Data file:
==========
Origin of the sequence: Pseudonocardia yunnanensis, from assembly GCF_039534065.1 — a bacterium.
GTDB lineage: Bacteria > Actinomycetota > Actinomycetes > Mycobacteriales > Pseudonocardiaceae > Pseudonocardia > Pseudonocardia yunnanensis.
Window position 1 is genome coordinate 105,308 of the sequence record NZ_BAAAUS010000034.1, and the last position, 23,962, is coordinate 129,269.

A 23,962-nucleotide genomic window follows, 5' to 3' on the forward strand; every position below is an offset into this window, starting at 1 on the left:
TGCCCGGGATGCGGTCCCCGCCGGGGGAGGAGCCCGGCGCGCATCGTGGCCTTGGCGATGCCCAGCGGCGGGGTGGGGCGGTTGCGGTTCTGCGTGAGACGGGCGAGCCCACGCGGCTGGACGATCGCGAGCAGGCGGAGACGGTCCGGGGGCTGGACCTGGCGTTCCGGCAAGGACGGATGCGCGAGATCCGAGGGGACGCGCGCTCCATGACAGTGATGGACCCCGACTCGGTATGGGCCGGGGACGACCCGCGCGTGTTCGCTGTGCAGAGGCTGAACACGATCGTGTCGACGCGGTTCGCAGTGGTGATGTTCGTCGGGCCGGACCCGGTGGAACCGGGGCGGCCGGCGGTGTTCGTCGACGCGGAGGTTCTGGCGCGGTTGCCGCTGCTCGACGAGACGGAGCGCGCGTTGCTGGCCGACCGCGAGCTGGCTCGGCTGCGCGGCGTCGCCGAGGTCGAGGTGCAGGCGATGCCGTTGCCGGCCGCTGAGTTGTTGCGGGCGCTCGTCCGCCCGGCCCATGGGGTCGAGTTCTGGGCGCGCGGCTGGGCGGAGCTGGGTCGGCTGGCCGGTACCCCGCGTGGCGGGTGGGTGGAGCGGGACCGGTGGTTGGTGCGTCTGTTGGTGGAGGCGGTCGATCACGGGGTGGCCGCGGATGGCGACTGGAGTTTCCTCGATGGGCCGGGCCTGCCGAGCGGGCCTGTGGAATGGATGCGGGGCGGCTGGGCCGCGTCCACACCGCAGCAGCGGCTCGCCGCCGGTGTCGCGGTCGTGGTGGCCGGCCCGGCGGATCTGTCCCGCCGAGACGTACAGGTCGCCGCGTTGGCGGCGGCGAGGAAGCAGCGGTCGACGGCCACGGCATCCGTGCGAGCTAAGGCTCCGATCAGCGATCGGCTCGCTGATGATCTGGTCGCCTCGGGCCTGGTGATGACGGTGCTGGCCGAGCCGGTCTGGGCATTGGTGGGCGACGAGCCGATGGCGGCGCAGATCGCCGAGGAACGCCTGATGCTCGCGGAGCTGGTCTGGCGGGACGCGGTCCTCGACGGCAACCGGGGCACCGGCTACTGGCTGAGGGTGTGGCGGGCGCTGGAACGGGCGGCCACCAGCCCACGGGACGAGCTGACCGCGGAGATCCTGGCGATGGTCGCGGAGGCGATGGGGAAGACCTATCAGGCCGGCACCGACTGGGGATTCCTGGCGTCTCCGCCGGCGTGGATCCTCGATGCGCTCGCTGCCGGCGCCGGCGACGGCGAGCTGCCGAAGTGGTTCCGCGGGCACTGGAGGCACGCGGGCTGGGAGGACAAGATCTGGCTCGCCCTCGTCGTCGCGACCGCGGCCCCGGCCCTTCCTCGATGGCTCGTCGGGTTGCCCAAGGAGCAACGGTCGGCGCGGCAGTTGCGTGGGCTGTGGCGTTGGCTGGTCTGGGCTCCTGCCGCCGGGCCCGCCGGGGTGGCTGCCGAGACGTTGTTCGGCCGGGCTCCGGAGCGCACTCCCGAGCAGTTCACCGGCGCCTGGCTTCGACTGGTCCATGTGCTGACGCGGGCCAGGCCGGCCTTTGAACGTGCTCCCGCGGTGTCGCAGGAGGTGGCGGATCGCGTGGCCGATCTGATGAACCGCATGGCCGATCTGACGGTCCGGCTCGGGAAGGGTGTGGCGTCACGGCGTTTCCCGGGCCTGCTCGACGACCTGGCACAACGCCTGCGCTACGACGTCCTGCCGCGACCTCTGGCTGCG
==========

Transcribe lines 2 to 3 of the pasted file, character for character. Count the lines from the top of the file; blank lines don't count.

GTDB lineage: Bacteria > Actinomycetota > Actinomycetes > Mycobacteriales > Pseudonocardiaceae > Pseudonocardia > Pseudonocardia yunnanensis.
Window position 1 is genome coordinate 105,308 of the sequence record NZ_BAAAUS010000034.1, and the last position, 23,962, is coordinate 129,269.